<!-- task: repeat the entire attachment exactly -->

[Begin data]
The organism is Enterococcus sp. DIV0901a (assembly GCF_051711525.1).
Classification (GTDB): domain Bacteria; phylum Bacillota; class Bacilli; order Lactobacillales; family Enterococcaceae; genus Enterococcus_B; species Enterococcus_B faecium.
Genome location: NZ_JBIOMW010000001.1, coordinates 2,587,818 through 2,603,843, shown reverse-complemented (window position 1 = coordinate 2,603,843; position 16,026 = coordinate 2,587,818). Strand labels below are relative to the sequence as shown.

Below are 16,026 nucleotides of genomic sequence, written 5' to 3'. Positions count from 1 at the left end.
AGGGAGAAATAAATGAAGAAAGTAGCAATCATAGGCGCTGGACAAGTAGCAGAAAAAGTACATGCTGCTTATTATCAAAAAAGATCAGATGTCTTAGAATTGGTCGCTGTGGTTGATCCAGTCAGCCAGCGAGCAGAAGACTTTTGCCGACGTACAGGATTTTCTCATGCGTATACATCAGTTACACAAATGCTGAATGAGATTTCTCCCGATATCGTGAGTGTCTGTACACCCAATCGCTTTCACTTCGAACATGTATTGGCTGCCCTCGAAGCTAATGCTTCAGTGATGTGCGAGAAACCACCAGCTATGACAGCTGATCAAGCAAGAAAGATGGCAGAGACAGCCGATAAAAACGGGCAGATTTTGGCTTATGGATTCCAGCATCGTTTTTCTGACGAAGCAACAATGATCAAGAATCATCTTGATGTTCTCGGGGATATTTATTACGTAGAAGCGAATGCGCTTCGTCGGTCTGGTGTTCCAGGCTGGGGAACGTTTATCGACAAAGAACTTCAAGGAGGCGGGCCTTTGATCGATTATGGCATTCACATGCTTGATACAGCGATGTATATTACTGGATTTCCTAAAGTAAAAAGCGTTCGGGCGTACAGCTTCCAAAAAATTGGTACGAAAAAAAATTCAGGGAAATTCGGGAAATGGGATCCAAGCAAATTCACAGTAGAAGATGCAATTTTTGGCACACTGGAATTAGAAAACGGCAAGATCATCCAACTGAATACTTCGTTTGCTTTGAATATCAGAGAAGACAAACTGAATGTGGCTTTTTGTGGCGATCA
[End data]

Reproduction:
The organism is Enterococcus sp. DIV0901a (assembly GCF_051711525.1).
Classification (GTDB): domain Bacteria; phylum Bacillota; class Bacilli; order Lactobacillales; family Enterococcaceae; genus Enterococcus_B; species Enterococcus_B faecium.
Genome location: NZ_JBIOMW010000001.1, coordinates 2,587,818 through 2,603,843, shown reverse-complemented (window position 1 = coordinate 2,603,843; position 16,026 = coordinate 2,587,818). Strand labels below are relative to the sequence as shown.

Below are 16,026 nucleotides of genomic sequence, written 5' to 3'. Positions count from 1 at the left end.
AGGGAGAAATAAATGAAGAAAGTAGCAATCATAGGCGCTGGACAAGTAGCAGAAAAAGTACATGCTGCTTATTATCAAAAAAGATCAGATGTCTTAGAATTGGTCGCTGTGGTTGATCCAGTCAGCCAGCGAGCAGAAGACTTTTGCCGACGTACAGGATTTTCTCATGCGTATACATCAGTTACACAAATGCTGAATGAGATTTCTCCCGATATCGTGAGTGTCTGTACACCCAATCGCTTTCACTTCGAACATGTATTGGCTGCCCTCGAAGCTAATGCTTCAGTGATGTGCGAGAAACCACCAGCTATGACAGCTGATCAAGCAAGAAAGATGGCAGAGACAGCCGATAAAAACGGGCAGATTTTGGCTTATGGATTCCAGCATCGTTTTTCTGACGAAGCAACAATGATCAAGAATCATCTTGATGTTCTCGGGGATATTTATTACGTAGAAGCGAATGCGCTTCGTCGGTCTGGTGTTCCAGGCTGGGGAACGTTTATCGACAAAGAACTTCAAGGAGGCGGGCCTTTGATCGATTATGGCATTCACATGCTTGATACAGCGATGTATATTACTGGATTTCCTAAAGTAAAAAGCGTTCGGGCGTACAGCTTCCAAAAAATTGGTACGAAAAAAAATTCAGGGAAATTCGGGAAATGGGATCCAAGCAAATTCACAGTAGAAGATGCAATTTTTGGCACACTGGAATTAGAAAACGGCAAGATCATCCAACTGAATACTTCGTTTGCTTTGAATATCAGAGAAGACAAACTGAATGTGGCTTTTTGTGGCGATCA